cocaine; and reduce marijuana from a Schedule 1 to Schedule 11 substance to allow accepted medical use. She also has a plan to address many of the issues that lead to incarceration, including racial profiling by police; requiring body cameras for all police; holding police departments accountable for unconstitutional policing; and ongoing training for all police. Additionally, she recognizes the need to help former offenders reenter society without the stigma of their crime. As president, Clinton would take executive action to “ban the box,” which now requires anyone applying for a job to reveal a criminal history.

Studies show that a criminal history reduces the likelihood of a callback or job offer by nearly 50 percent, despite the applicant’s qualifications. And we wonder why so many offenders end up back in prison. This doesn’t mean that Clinton won’t be tough on criminals but she is the only candidate to admit what we are doing now is promoting more crime. She is the only candidate who is willing to reform the system and address issues that have plagued our communities for decades. That group of minority journalists rightly want a candidate who will “walk the talk” instead of empty

promises. They’re sick of reporting on the crime in our neighborhoods and quite frankly I’m sick of reading about too many of our minority youth ending up dead or in prison. Thankfully, we have a candidate in Hillary Clinton who hears our disgust and anger and isn’t afraid to address criminal justice reform head-on.  Editor’s note: Wellington Webb served as Denver’s first African American mayor from 1991-2003. He is the only mayor to be elected president to the U.S. Conference of Mayors, U.S. Conference of Mayors, the National Conference of Black Mayors and the National Conference of Democratic Mayors.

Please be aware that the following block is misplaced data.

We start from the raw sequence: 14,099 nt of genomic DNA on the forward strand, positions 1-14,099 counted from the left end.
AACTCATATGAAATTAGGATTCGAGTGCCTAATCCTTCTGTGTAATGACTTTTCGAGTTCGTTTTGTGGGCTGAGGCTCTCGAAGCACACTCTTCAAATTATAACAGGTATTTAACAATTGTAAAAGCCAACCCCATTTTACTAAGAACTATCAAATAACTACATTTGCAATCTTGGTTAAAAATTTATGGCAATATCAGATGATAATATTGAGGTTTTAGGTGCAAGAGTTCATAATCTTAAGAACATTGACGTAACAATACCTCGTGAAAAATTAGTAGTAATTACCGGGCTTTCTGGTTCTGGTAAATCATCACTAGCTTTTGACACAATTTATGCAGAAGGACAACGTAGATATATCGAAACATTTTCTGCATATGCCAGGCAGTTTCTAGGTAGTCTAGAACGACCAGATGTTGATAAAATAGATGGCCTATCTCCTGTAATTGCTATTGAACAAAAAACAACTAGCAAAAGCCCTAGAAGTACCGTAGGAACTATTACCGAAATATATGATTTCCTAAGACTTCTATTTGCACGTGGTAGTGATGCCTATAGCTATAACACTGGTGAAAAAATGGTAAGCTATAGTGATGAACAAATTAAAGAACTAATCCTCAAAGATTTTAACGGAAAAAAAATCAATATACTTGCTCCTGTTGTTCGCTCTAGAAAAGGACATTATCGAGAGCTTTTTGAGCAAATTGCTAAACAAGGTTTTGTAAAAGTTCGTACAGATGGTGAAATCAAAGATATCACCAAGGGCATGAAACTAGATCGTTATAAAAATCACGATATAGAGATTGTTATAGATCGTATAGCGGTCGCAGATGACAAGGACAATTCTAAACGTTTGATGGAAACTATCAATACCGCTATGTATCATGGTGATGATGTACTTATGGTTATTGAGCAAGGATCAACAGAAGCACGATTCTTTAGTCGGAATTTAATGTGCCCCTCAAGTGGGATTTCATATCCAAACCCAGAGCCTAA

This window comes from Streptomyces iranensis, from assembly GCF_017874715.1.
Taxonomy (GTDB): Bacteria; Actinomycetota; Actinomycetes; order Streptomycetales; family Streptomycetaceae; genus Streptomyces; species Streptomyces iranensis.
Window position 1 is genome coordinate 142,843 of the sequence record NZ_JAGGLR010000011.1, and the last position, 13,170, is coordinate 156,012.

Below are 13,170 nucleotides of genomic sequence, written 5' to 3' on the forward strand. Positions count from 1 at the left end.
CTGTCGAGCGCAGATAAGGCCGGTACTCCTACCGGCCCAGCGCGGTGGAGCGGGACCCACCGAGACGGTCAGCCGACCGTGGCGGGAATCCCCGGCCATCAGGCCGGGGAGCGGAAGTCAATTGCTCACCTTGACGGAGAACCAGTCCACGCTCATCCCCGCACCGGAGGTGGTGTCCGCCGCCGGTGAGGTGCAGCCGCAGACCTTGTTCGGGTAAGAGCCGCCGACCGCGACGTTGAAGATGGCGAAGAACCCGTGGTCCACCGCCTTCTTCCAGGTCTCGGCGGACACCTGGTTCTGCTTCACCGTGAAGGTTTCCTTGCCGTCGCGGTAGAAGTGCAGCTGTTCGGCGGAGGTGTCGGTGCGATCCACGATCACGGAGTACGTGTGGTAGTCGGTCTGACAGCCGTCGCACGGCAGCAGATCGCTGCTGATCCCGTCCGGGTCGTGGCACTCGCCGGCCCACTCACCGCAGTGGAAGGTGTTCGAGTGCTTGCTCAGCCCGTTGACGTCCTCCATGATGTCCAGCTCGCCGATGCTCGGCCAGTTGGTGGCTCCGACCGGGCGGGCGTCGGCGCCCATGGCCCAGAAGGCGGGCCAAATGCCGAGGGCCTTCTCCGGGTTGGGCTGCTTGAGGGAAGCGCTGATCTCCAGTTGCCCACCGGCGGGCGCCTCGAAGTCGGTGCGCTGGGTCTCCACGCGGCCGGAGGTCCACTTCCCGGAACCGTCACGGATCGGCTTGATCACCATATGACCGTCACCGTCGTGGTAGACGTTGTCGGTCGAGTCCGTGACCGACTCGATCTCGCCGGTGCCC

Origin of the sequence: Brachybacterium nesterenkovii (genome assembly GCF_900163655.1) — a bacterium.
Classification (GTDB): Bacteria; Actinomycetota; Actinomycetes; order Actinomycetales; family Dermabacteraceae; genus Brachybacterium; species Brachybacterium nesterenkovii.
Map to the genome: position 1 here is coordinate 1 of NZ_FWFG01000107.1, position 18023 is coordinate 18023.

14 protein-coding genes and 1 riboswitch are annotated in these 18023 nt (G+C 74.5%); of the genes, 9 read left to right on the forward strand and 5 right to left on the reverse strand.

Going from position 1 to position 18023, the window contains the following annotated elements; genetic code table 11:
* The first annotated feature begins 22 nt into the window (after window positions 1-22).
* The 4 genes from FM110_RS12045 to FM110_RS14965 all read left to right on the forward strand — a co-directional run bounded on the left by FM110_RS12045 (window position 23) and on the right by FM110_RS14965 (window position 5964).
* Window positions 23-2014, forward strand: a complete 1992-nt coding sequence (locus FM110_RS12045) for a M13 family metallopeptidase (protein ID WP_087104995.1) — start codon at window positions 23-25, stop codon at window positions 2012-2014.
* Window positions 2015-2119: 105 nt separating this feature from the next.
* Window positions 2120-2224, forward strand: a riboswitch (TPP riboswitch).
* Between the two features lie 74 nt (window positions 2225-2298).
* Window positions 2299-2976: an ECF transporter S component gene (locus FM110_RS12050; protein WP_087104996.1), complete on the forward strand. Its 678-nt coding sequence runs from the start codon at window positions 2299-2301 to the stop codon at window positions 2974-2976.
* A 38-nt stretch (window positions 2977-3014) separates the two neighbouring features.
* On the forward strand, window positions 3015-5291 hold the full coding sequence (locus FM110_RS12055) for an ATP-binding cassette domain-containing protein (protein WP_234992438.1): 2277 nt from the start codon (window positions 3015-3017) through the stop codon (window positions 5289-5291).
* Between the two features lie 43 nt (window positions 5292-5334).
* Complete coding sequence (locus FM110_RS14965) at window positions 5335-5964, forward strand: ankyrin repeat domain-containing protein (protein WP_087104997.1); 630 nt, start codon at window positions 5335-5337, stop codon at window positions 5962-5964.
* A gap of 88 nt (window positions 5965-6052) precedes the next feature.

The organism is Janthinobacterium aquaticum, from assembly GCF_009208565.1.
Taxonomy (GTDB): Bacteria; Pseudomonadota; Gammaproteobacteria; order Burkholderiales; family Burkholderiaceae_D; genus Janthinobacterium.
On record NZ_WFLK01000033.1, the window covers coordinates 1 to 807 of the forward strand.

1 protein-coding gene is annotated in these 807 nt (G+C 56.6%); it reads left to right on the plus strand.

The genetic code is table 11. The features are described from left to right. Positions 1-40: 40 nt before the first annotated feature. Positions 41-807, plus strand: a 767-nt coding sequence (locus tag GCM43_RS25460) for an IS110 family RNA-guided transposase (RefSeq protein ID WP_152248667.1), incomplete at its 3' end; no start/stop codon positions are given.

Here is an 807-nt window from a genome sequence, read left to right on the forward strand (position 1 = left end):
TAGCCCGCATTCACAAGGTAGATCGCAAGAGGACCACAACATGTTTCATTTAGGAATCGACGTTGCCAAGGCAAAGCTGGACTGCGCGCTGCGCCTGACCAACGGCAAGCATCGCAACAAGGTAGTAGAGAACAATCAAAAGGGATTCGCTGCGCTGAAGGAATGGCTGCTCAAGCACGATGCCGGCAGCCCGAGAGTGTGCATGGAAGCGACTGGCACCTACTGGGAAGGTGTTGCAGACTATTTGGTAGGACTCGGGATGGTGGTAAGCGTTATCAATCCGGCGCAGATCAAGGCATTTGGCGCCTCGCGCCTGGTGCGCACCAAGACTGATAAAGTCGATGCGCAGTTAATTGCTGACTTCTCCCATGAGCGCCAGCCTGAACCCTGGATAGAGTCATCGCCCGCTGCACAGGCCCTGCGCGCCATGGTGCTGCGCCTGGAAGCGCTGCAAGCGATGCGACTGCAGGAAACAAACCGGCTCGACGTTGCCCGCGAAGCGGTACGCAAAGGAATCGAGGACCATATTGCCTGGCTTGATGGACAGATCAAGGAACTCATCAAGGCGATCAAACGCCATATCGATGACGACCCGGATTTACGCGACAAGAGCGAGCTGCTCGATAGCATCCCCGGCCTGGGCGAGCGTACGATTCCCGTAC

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Denver Urban Spectrum — www.denverurbanspectrum.com – January 2016

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Chefs Living the Dream

Continued from page 4 decided he wasn’t going to let it hurt him anymore. “That was so in my face, and I thought I‘ve got to have some pride here. I had to walk away,” he says. Young returned to Denver, and was hired by the University of Colorado Boulder to coach a hurdler, Donna Waller. While working with her, she won both the indoor and outdoor Big 8 championships. Recognizing that he had struck a chord, Young started marketing himself as a chef whose culinary skills enhanced the nutrition and performance of athletes. Young is all about helping his clients. With more than 31 years in the culinary industry he has developed a keen understanding of what it takes to be a successful chef. He has prepared food for thousands at the 2012 Democratic National convention in Charlotte, hundreds for the Obama inaugural dinner, and private meals for professional athletes. He has also owned two restaurants in Denver, Diced Onions and Fat Daddy’s – but he has found another calling. Most recently he has ventured into the food delivery service. Under the brand Chef D’Pure, meals are prepared in a commercial kitchen and

Chef Scott Durrah

delivered to customers over a 350-mile radius in Colorado. His offerings include fresh healthy, restaurant quality food that retains its quality even after it has been microwaved. And it is delivered to their doorstep by 6 a.m. Young says he spent years looking at this side of the industry, before presenting a product he could consistently provide. This is not a diet plan, which he abhors. Rather he adapts and customizes to his clients’ lifestyles versus giving them one. Now in his 50s, Young has not slowed down. He keeps moving and is busy everyday taking care of his athletes and other businesses and clients. He is passionate about sharing his knowledge with other chefs and is scheduled to speak to a class at Johnson and Wales University early next year. He dispels the mythology of the tyrant chef and says he learns something new everyday and he will always remain true to the trade. Johnson says, “The private chef industry is still a mystery to a lot of people. Where are the guidelines? Where is the structure? And you really make your own structure. I think there is a level of respect that you have to have with your clients to the point they will trust you. For someone to trust you to put something in their mouth – that is the biggest responsibility you can have.”